From a case preparation standpoint, EB1A and EB2NIW tend to be similar with one exception that EB2NIW will have to meet the standards of the national interest argument under the NYSDOT case. In the academic or research context, the beneficiary may be eligible for EB1B as well. To note, EB1B must be petitioned by a qualifying employer while EB1A and EB2NIW are eligible for either employer- or self-petitions. Additionally, while EB1A and EB1B permit premium processing, EB2NIW does not. Notably, EB2NIW has a higher likelihood of success. This is perhaps a result of the Kazarian decision that allows the USCIS to deny cases even after meeting the requisite number of factors under EB1A or EB1B.

The EB1C is similar to an L-1A with one notable difference: the managerial or executive duties must have been held both abroad and for the offered position. Unlike, other EB1's, there is no premium processing. EB1C remains an attractive option for qualifying employers and employees as there are no backlogs.

The authors wish to give particular emphasis to the standards of EB2. EB2 can be met with either an advanced degree (or its equivalent, i.e., a bachelor's degree and five years of progressive post-degree experience) or exceptional ability (meeting 3of the 6 factors) [Editor's Note: this number has been corrected, 10/21]. This understanding can greatly expand the toolset for immigration practitioners. With a foreign beneficiary that seems to fall short of the EB1 or NIW standard, an immigration strategy can be devised to allow for Schedule A, Group II (20 CFR 656.19). Schedule A, Group II, is a rarely used but valuable method that can allow for either EB2 or EB3 with a minimal testing of the U.S. labor market. Schedule A can be particularly useful for getting into EB2 for the following situations: the NIW is unlikely to succeed due to the national interest argument; cases involving degree equivalency issues; beneficiary lacks a formal degree; or the labor market under the basic LC process is likely to fail.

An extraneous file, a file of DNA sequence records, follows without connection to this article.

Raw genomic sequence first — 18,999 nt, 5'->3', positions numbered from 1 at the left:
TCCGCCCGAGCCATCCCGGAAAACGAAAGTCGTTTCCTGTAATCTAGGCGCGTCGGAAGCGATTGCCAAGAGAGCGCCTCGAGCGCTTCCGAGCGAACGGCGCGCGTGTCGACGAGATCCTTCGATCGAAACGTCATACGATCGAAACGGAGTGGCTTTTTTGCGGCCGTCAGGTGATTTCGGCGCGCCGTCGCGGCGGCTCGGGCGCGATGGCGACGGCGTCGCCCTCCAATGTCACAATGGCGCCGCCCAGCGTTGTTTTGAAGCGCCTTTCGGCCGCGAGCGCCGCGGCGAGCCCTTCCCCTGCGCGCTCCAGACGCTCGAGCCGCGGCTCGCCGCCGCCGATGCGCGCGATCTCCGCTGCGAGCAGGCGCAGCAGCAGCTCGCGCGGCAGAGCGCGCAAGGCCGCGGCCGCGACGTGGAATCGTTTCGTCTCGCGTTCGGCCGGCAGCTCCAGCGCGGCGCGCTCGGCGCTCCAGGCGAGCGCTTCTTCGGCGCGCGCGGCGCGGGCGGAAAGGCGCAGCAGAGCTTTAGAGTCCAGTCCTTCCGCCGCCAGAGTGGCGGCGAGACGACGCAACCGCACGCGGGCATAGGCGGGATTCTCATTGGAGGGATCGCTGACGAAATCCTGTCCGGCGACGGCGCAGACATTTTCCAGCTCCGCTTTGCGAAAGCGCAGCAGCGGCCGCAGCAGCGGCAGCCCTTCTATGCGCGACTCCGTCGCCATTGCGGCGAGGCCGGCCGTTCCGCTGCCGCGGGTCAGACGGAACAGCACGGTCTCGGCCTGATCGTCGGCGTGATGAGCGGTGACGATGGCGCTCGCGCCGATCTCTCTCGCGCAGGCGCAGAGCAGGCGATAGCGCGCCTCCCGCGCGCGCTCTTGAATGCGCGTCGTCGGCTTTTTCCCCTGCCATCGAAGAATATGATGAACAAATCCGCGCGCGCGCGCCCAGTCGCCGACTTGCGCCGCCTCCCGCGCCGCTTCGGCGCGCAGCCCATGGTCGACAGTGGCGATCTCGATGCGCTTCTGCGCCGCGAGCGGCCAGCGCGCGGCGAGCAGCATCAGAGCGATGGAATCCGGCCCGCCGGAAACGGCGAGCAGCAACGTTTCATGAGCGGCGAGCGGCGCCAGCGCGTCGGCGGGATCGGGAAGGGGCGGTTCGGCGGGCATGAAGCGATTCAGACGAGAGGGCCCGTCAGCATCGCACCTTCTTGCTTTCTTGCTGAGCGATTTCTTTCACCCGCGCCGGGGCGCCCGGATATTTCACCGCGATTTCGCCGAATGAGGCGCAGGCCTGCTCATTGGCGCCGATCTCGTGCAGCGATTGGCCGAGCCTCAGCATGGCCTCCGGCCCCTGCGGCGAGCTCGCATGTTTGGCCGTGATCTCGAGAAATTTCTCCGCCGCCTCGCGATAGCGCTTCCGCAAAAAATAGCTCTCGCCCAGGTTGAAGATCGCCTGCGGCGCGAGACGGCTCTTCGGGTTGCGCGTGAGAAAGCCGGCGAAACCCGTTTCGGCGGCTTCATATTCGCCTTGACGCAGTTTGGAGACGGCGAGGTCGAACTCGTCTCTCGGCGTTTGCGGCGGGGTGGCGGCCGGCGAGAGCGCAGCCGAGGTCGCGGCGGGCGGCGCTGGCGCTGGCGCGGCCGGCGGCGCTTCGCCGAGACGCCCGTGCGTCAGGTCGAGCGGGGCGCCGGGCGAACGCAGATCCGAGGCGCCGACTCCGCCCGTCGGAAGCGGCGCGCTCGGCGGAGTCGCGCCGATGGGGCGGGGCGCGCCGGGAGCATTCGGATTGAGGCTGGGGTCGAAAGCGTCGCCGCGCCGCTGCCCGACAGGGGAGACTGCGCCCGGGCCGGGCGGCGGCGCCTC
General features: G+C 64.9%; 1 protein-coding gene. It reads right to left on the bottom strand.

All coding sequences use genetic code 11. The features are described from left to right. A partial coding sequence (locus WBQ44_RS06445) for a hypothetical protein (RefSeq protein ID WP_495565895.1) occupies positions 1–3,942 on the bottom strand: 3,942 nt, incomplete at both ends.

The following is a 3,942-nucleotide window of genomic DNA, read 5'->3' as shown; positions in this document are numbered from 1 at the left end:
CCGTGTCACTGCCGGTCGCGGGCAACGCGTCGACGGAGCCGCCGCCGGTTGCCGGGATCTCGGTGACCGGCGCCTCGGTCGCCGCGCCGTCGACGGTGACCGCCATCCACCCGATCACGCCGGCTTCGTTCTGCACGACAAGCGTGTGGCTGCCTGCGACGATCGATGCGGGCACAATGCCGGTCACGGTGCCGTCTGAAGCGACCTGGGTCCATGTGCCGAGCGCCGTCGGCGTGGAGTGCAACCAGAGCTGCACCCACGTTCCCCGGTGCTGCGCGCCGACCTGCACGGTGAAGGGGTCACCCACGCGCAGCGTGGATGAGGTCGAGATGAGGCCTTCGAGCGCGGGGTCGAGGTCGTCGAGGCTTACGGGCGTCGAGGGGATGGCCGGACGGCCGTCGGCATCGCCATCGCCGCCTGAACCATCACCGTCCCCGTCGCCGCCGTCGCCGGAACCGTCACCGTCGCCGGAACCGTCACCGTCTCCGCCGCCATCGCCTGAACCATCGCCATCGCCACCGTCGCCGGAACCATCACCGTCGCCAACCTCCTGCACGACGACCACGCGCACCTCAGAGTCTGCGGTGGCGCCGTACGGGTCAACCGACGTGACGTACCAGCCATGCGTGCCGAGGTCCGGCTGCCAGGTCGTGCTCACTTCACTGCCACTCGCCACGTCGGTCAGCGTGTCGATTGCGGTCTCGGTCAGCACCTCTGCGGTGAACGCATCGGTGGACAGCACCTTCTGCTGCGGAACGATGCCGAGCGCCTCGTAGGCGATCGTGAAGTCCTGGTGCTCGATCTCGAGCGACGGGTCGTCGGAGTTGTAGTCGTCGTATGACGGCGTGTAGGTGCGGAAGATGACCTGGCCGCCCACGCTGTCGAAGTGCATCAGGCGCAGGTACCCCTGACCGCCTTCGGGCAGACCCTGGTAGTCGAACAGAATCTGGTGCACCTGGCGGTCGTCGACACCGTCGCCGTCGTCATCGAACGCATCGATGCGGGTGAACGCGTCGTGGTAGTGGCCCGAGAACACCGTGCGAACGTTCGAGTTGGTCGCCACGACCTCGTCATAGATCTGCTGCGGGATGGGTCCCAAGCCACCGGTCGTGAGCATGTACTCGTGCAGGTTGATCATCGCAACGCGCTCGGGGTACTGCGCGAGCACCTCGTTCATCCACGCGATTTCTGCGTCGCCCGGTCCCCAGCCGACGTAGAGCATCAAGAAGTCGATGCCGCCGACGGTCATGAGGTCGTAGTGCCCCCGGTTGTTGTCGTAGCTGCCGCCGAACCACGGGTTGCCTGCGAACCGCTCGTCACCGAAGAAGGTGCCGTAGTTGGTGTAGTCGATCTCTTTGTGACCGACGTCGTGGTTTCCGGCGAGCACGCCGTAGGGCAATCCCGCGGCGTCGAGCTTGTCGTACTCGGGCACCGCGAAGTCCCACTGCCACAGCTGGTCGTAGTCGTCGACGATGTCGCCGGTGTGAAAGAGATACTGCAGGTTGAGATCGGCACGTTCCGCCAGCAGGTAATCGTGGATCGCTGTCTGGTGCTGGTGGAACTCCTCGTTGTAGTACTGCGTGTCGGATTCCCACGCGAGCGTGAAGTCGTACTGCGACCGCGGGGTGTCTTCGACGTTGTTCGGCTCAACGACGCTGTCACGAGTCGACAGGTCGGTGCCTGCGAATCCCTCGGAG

Finally, there is the art of upgrading EB3 to EB2 based on an approved labor certification. Strictly speaking, this does not avoid the LC process. However, for those cases that involve degree equivalency issues or lack of a formal degree, a PERM application may be designed to meet EB2 under Exceptional Ability. If all else fails, the practitioner can then rely on EB3 at the I-140 stage.

Practitioners should note that this article does not attempt to cover all EB methods, such as those for college/university teachers, physicians, investors, religious workers, or special immigrants. In conclusion, the strategic alternatives to PERM can be employed to provide comprehensive immigration counseling.

About The Authors

Youngwook ("Christian") Park is an Associate in the Dallas office of Berry Appleman & Leiden LLP. Mr. Park’s work focuses on business immigration matters involving the recruitment, hiring, transfer, and retention of international workers. Prior to joining BAL, Mr. Park worked on immigration matters for a wide range of industries including healthcare, engineering, business, and information technology. Mr. Park is fluent in Korean.

Naomi Y. Kim is a graduate of Wellesley College and Fordham Law School.

The opinions expressed in this article do not necessarily reflect the opinion of ILW.COM.